…while drought reduce agricultural production#


Agricultural production accounts for approximately 5% of GDP.  Dry conditions, in particular drought in some regions, will restrict agricultural production and limit growth in the economy.  This month’s special topic discusses the economic impact of drought. 
The other big contributor to the growth in exports was production from the Tui oilfield.  The Tui oilfield has now reached full production, implying contributions to GDP growth are unlikely to be significant in 2008. 


Weak US economic data and tight liquidity …#


Most of the data released in the United States in March showed continuing weakness in its economy.  Non-farm employment fell in February, house prices were down 10.7% in the year to January, consumer confidence fell to a 5-year low and annualised GDP growth in the final quarter of 2007 was confirmed at 0.6%.  So far, indicators from Europe and Asia show that economic activity is holding up reasonably well in those regions.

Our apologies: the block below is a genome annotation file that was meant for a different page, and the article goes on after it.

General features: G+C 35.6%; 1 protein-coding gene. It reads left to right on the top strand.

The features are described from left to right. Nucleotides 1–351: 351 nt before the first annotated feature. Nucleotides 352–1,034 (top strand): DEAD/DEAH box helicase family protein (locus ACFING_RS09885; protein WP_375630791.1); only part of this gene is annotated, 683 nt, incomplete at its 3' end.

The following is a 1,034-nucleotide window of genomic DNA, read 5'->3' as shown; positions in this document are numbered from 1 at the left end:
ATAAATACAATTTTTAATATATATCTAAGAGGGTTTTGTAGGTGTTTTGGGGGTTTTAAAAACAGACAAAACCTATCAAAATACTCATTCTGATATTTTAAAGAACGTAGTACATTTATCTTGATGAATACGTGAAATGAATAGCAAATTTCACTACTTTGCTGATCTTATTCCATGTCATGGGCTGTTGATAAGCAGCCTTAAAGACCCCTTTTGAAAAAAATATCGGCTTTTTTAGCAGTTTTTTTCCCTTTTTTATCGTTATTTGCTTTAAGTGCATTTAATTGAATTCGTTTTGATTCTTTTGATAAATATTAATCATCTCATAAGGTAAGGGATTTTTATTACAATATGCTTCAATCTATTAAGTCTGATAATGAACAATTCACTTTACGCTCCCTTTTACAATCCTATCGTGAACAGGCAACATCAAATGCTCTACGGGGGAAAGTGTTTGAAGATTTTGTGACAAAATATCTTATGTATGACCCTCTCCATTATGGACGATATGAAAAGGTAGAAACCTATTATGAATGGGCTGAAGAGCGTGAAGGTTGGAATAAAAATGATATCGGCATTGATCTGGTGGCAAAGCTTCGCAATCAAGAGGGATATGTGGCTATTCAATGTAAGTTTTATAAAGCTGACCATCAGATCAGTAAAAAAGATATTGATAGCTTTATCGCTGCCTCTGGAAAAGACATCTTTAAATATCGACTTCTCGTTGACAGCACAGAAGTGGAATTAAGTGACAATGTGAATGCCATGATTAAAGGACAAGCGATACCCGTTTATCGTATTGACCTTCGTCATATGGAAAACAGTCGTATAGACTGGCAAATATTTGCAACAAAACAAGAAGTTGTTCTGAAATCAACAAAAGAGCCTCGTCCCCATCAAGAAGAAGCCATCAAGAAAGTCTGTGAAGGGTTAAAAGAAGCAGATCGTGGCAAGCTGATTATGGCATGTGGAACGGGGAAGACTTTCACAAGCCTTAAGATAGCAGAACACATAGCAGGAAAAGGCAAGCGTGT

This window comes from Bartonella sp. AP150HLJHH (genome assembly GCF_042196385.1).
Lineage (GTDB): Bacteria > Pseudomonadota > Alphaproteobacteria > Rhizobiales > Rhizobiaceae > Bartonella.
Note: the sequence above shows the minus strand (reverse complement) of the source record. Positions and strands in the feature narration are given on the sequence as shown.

In financial markets, investment bank Bear Stearns was threatened with bankruptcy resulting from the tight liquidity arising from the sub-prime mortgage fall-out.  The Federal Reserve provided emergency funding via JPMorgan Chase (who made an offer to buy Bear Stearns) and the Fed guaranteed Bear Sterns’ least liquid assets.
In a series of moves over the month (some in conjunction with other central banks), the Fed increased access to liquidity to shore up financial markets and lowered their target funds rate 75 basis points to 2.25% on 18 March.  Although this was less than the 100 basis points reduction the market expected, it reacted positively to the move.


… led to continuing market volatility …#